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The Judgment of Sodom and Gomorrah

Judgment of Sodom

from Google Images

To show the nature of God’s judgment upon the false teachers of the second chapter of his second epistle, Peter pointed to three examples of God’s judgment upon mankind. His first example of God’s judgment, which fell upon the angels or messengers (patriarchs) of God, pointed to Satan (through the leaders into whose hands he vested his authority – see Revelation 13:2). Peter’s second example of God’s judgment was the Noahic Flood, which points to the world. In his final example of God’s judgment Peter mentioned Sodom and Gomorrah which cities God destroyed because of their extreme wickedness, and this judgment corresponds to the flesh (cf. Jude 1:7). It is this third judgment that will be the subject of this blogpost. Read the rest of this entry »

 
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Posted by on March 24, 2017 in Epistles of Peter

 

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Did Jesus Already Come in Power?

Destruction of Jerusalem

Destruction of Jerusalem

According to Acts 14:22 the Kingdom of God is entered sometime **after** one becomes a believer. In other words, the people Paul spoke with were believers, having the Holy Spirit, yet they were not, as yet, in the Kingdom of God, because it is entered only through much tribulation. Therefore, observing the rapid spread of Christianity cannot be viewed as discerning (G1492) the Kingdom of God, nor can any of the other theories (see HERE) with the exception of #4, the destruction of Jerusalem and the Temple. Read the rest of this entry »

 
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Posted by on March 12, 2017 in Gospel of Luke

 

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Working Out One’s Salvation

gospel

from Google Images

In 2Peter 1:8-9 Peter points to the work of God on the one hand and the work of the believer on the other (cf. 1Peter 2:4-8). If the Gospel (the accurate knowledge, G1922 – epigenosis) of our Lord, Jesus, is believed and active in us, these things will abound and we won’t be idle in God’s hands or unfruitful in what we do for him (cf. Philippians 2:12). The word idle (G692) is used by Jesus in the Parable of the Householder (Matthew 20). In verses 3 and 6 the householder found laborers who stood idle (G692) in the marketplace, so he hired them and sent them into his vineyard. Peter’s point is that, if the believer applies himself to working out the things mentioned in 2Peter 1:5-7, he won’t be idle, because he will be laboring to produce the fruit of the Gospel, and he won’t be barren in producing fruit out of the accurate knowledge, (G1922 – epigenosis) of Christ, our Savior. Read the rest of this entry »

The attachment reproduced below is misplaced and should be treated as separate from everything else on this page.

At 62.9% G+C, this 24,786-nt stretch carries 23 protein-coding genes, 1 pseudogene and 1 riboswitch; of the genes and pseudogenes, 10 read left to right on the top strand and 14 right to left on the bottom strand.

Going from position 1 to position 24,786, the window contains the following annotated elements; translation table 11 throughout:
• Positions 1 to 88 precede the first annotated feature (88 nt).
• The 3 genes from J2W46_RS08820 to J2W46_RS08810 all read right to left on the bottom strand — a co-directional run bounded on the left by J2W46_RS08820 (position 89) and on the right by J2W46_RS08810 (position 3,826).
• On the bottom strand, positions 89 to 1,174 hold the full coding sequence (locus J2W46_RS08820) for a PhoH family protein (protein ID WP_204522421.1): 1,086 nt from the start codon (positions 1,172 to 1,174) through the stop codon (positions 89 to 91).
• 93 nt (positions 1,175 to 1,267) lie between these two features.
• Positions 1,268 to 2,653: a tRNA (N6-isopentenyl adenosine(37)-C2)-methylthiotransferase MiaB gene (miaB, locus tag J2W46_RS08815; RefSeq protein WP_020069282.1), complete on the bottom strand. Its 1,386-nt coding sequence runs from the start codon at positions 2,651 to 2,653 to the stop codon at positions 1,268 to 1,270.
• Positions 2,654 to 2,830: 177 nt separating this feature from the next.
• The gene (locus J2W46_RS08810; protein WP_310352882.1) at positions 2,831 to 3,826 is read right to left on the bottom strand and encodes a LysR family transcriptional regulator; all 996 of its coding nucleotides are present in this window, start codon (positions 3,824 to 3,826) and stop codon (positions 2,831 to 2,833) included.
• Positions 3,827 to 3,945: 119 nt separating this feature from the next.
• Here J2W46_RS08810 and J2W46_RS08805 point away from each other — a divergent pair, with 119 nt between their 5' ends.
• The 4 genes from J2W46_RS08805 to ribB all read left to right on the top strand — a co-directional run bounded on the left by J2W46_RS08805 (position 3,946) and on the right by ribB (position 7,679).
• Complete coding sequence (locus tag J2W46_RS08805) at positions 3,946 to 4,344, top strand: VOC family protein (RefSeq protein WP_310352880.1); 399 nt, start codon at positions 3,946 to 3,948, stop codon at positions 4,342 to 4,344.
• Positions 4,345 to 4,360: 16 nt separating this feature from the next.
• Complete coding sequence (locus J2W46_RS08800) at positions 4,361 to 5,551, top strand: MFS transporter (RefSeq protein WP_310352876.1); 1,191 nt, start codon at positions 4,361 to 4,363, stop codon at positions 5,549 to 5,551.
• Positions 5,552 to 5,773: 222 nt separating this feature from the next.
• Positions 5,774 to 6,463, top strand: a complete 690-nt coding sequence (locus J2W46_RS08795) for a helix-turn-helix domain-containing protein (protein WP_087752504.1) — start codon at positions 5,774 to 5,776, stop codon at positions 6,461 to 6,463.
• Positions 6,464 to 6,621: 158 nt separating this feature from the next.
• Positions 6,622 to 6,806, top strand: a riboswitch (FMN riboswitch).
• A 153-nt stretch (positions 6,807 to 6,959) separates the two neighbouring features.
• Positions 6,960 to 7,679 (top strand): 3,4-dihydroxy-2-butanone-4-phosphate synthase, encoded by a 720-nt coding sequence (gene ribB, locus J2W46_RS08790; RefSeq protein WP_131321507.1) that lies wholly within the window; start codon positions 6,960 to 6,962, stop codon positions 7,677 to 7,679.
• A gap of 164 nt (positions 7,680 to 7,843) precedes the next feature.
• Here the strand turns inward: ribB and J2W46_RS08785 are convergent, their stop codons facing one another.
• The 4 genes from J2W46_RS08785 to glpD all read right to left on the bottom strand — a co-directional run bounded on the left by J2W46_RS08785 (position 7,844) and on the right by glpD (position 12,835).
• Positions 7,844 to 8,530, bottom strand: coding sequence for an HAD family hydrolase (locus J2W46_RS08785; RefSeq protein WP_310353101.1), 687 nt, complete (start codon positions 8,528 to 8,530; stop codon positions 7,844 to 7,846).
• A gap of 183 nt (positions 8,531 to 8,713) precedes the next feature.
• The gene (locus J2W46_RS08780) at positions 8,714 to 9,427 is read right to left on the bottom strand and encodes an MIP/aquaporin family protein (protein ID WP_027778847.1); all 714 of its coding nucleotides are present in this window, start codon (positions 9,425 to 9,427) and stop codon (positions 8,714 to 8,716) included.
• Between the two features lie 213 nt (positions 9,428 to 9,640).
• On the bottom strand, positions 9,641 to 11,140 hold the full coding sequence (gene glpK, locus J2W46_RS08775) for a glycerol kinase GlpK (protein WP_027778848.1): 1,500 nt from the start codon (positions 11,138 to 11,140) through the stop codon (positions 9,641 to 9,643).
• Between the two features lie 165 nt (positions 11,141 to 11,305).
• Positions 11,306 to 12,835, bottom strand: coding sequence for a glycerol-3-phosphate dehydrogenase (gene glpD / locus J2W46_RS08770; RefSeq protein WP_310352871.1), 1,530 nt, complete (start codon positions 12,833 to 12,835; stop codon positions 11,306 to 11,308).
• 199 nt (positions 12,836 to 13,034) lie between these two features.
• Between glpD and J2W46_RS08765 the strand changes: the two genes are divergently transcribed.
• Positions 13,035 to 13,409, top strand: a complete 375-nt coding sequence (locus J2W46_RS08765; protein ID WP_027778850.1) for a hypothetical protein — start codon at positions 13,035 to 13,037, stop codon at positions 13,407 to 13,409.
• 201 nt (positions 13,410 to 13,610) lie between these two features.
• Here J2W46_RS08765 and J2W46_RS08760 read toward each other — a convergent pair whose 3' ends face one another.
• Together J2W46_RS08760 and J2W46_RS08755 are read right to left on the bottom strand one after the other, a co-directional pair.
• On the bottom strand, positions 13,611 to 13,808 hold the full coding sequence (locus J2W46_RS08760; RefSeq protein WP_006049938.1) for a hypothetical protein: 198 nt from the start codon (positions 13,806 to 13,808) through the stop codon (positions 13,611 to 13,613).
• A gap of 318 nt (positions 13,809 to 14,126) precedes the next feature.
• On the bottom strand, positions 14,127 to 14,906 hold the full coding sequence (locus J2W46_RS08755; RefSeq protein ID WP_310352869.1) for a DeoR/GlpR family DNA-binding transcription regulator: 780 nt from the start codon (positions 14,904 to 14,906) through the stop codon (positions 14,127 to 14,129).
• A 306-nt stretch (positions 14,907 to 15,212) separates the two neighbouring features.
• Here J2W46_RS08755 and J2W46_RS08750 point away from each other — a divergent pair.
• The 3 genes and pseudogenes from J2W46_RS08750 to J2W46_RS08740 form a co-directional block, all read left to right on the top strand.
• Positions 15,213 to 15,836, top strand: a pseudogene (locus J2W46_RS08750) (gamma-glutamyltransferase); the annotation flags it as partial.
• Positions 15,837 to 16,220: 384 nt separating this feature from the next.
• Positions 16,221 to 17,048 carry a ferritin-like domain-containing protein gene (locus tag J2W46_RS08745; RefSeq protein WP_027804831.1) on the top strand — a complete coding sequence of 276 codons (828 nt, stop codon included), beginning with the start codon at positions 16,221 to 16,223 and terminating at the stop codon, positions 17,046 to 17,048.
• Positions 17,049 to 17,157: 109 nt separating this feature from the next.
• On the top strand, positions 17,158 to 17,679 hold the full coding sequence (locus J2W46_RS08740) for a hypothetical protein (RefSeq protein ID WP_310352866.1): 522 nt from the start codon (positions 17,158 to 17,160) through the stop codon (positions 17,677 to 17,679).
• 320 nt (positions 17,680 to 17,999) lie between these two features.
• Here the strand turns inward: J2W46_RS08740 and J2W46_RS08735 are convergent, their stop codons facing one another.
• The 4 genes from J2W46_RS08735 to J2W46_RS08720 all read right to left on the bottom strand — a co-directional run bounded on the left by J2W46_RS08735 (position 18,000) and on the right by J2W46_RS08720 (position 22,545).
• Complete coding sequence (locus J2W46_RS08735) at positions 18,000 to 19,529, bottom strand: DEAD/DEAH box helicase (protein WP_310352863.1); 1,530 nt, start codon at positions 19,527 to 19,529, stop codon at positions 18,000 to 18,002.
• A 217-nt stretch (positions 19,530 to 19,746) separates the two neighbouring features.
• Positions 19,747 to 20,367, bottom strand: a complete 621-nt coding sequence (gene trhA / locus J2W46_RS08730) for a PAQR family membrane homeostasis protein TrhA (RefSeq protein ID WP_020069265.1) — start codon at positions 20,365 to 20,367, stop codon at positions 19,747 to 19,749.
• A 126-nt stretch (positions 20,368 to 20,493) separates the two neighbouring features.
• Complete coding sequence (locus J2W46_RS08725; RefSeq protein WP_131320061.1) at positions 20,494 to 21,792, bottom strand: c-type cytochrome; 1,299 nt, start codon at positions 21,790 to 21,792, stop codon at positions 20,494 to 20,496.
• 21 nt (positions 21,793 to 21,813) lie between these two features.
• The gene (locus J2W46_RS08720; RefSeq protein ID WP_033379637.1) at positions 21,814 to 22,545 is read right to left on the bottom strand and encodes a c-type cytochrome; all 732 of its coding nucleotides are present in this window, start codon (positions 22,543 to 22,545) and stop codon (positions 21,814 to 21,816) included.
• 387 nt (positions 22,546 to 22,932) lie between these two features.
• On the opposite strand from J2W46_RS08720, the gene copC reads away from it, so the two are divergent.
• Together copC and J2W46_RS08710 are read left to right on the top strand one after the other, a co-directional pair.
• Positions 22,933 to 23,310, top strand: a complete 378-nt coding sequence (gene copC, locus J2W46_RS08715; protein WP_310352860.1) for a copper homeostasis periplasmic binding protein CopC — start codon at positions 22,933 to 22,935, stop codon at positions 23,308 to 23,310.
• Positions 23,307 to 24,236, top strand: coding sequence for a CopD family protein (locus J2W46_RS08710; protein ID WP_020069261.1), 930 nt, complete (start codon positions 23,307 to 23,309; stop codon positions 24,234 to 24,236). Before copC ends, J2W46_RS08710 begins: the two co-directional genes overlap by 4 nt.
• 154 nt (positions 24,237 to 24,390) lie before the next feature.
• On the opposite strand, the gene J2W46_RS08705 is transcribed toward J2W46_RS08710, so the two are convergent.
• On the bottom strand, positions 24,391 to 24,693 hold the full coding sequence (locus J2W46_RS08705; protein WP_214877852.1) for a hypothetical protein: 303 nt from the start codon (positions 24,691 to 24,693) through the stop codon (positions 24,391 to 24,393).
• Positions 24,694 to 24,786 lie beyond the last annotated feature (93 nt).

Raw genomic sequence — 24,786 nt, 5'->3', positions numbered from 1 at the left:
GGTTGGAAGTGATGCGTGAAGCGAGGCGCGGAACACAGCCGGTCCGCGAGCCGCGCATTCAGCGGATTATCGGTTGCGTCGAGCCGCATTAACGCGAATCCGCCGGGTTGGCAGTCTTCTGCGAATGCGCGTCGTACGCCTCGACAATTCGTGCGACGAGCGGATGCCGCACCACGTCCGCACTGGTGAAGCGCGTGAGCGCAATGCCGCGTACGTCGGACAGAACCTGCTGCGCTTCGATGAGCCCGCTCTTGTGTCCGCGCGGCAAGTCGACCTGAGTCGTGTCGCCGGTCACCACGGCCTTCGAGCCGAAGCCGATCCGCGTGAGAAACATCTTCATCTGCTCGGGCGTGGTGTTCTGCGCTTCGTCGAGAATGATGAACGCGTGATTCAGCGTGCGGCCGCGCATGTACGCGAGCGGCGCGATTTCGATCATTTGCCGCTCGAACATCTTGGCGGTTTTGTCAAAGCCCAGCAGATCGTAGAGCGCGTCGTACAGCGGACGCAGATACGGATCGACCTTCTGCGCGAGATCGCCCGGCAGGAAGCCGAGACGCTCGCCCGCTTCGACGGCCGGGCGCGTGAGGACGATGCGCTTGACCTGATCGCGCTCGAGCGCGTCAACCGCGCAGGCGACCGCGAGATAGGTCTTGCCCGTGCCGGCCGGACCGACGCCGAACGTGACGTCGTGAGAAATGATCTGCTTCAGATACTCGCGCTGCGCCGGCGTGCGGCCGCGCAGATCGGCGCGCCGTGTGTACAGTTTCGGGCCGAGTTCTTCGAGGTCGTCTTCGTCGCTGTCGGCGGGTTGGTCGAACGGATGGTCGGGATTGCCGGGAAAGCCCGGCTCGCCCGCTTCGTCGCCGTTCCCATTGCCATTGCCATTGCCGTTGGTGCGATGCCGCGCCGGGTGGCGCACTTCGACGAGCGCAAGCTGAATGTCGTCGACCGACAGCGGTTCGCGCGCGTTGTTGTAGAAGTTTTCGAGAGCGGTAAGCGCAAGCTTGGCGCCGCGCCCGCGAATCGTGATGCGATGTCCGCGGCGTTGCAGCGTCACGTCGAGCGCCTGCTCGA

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Posted by on March 6, 2017 in Epistles of Peter

 

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Cultivating Christ, Our Outer Life

christ-my-life-2

from Google Images

In my previous study I wrote of the first four characteristics of a disciple of Christ that need to be added to his walk with Christ. Those four were part of the seven Peter mentions in 2Peter 1:5-7. In this study I wish to point to the final three of that seven, or godliness, brotherly kindness and love. These arise out of the first four and manifest our outer life in Christ. That is, the final three visibly characterize the believer who supplies them to his life in Christ. It is as the world sees him. Read the rest of this entry »